Wednesday, May 29, 2002

Getting to Forgiveness
It’s not that I’m obsessed with AKMA, but he never fails to blog good stuff, and other articulate bloggers invariably pick up and run with his themes way before they start to gel in my own head. But I catch up, eventually.

“Forgiveness” is the current theme du jour.

Now, I don’t take issue with any of the thoughtful thoughts on this issue presented, for example, by David Weinberger or Halley Suitt or Marek.

But they all left out one step on the road that I need to take to get to Forgiveness so that I don’t simply suppress or repress my hurt and anger and then unwittingly find myself at the mercy of what happens when those feelings erupt and displace at some time in my (and probably some other innocent person's) future. I need catharsis. I need to purge the bad feelings. I need to vent. Let me give you an example. And this is the goddesses'-honest truth:

Several years ago, as I was ending a relationship with a man I had been living with for only a year, I realized that he had already begun seeing (and probably sleeping with) another woman before I even moved out. He didn’t even wait until, as they say, “the body was cold.” Even though I knew it was over between us, I was still devastated. Hell, I was mad. Furious. I mean, how would you feel?

But I knew that I needed to move on, forgive, put it all behind me – not repress it or harbor seething rage. I had put an awful lot of myself into trying to make the relationship work; I even spent a great deal of my own creative energies editing and re-writing the first mystery novel that he had ever tried to write. His total disregard of my feelings after all of that truly hit a nerve. I was hurt. I was mad. I felt betrayed. How was I going to get to Forgiveness? Hee hee, as the Crone says.

This is what I did after I moved out: I made a clay figure that looked pretty much like him. (This stuff called Fimo is great for this purpose because you use your toaster oven to harden it.) I took a tin box and decorated it so that it looked like a miniature sarcophagus and painted it with female power symbols. I invited my women friends over on the night of a full moon (they were used to my doing weird stuff like this, so they came) and had them help me tear up various photos of us, cards, notes he had written me etc. and put them in the box, along with the figure. I wrote a chant, which basically said that I take back all that I had given him, all the creative energies I brought into his life, and I leave him as he was before I met him – non-existent in my awareness. We lit some candles, burned some incense, I did my chant and then I put the piece of paper with the chant on it into the box and sealed it up. And then we all sat down and had some decaf coffee and tea and Pepperidge Farm cookies and spent some time venting a whole lot of other stuff that bothered us.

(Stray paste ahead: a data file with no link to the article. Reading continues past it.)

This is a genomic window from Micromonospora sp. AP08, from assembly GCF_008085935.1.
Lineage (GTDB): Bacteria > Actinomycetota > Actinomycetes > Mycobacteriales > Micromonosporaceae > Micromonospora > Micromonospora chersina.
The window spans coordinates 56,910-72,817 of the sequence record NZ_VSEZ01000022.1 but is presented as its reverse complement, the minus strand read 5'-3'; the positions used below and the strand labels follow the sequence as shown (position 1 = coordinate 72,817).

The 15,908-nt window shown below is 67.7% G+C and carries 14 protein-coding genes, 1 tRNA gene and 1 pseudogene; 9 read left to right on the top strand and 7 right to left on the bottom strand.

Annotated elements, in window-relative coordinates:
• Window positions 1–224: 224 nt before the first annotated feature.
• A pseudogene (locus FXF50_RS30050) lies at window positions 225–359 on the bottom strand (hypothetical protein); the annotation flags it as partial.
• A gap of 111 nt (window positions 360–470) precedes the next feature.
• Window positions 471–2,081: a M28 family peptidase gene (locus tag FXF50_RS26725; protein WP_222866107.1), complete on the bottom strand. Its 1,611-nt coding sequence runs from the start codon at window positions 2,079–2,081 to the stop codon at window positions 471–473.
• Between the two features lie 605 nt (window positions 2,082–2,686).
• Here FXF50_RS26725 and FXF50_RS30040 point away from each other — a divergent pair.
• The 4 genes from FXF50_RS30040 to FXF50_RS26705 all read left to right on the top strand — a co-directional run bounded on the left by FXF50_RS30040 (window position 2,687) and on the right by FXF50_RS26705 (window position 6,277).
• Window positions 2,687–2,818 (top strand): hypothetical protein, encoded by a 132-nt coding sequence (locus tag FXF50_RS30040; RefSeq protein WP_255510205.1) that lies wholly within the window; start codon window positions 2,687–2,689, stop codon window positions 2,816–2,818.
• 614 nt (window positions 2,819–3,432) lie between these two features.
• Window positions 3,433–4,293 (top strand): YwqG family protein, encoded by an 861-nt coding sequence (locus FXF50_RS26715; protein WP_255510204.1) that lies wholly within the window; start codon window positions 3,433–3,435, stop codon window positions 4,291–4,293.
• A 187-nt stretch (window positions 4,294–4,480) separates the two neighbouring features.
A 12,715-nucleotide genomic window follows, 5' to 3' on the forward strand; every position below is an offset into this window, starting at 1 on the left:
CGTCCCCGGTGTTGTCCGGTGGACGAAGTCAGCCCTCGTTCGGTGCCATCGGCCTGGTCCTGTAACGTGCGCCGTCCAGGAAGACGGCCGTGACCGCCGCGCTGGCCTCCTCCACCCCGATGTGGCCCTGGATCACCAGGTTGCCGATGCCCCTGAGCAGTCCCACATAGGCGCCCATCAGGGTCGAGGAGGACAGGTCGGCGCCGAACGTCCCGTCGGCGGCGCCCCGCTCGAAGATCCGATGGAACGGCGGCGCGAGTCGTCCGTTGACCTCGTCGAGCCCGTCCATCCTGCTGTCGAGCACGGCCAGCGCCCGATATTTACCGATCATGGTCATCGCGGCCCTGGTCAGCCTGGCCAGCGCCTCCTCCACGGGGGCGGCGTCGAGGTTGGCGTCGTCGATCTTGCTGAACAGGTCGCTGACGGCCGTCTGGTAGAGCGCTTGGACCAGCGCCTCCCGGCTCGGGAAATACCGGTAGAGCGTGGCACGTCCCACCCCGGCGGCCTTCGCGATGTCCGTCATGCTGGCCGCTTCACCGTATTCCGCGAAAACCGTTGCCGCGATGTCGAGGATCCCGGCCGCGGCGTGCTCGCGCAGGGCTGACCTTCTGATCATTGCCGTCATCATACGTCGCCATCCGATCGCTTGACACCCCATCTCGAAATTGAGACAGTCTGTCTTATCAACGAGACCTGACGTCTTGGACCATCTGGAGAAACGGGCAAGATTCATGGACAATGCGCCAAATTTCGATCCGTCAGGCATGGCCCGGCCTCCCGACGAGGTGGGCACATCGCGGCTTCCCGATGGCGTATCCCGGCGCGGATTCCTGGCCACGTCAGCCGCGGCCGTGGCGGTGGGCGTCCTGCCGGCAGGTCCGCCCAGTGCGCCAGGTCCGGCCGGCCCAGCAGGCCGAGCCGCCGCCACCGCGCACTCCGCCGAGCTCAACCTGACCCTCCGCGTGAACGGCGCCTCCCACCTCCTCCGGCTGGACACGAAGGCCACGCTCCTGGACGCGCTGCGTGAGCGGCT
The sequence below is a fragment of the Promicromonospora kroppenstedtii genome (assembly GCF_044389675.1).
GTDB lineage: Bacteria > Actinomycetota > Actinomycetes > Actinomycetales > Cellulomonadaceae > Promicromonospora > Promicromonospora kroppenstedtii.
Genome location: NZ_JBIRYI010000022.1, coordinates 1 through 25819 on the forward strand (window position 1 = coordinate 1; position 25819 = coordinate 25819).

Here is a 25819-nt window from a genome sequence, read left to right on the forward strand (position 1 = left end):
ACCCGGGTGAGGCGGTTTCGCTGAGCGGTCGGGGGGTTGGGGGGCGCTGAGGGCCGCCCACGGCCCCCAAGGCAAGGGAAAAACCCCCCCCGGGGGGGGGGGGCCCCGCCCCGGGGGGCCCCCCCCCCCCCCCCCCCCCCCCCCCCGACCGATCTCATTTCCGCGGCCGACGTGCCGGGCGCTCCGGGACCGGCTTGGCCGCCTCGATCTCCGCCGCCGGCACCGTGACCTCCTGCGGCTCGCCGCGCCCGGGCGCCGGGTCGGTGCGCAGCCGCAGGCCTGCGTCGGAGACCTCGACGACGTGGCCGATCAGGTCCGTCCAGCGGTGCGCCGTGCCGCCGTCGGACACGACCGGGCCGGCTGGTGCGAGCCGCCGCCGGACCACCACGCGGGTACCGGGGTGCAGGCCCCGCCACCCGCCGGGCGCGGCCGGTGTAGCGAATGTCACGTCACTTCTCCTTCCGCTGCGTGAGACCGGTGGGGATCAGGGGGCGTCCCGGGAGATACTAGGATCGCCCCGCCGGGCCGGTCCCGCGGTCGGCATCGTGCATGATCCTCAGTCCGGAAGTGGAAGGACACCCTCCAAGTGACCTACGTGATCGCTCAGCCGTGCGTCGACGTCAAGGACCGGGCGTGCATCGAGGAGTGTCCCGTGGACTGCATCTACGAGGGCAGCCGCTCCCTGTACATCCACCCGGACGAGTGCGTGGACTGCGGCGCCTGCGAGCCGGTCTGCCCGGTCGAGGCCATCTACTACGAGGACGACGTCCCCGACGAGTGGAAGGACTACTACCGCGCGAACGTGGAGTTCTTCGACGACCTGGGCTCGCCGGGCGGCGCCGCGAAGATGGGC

After they left, at midnight I drove over to his house and left the box on his porch. Yes, I could have gotten arrested for trespassing, I suppose. But I didn’t.

With the delivery of that box, not only was my anger gone, but I no longer felt victimized, and that alone was worth the risk of getting caught trespassing. After that, it was easy to forget and forgive.

Maybe that’s not the accepted way to find Forgiveness as far as traditional religions and spiritualities are concerned, but boy, did it feel good. And the strange thing is, he called me some time after, and we talked about the incident and the experience. He knew he did something wrong, and my little ritual somehow expunged his guilt as well as my anger. And now, when we run into each other, there’s no anger, no guilt, a little nostalgia, a few laughs, and all in a zone of comfort that we never would have had without the shared catharsis.

So, for me, Forgiveness is not a place I can get to from here without taking a little detour. Does the end justify the means? Works for me.
La Rouge et La Blonde
No, this is not a mis-remembering the titleof Stendhal’s classic.

Unlike AKMA*, who watched Moulin Rouge because others in his family wanted to and then didn’t like it although they did, I loved it. And so did my kids. Of course, we also loved Buffy: The Musical. Probably for the same reasons. It has something to do with moving beyond the accepted and expected, playing with anachronisms and somehow making them “play.” It has something to do with shuffling together assumedly dissimilar approaches to performance and coming up with a new genre. Moulin Rouge is also gaudy and baudy. I guess that’s another reason why I like it.

Legally Blonde is another movie I just rented and liked a lot – and not because I’ve opted for blondeness. Our society has a tendency to force women into narrow categories: beautiful and dumb or smart and plain, mother or mistress, good girl or slut, attractive woman or old lady. Any female can be any or all of these things at various times. It’s good to be reminded that sometimes she can be beautiful, smart, sexy, ethical, moral, assertive, free-spirited – in the parlance of the ‘40s and '50s movies (as Tom Shurgart reminds me), a real “stand-up broad.” And that’s a fine and fabulous thing to be as far as I’m concerned.

*I couldn't find the exact citation for AKMA' blog about Moulin Rouge, so if anyone knows what it is, would you please leave it in the Comments? Thanks.
So, Am I Brave or Just Plain Stupid?
I had such fun answering Frank Paynter's interview questions about how I got be be "Resident Crone of Blogdom" that I just kept on e-mailing him the stories of my life, including things some of my closest friends don't know. Well, now they know. Now everyone knows.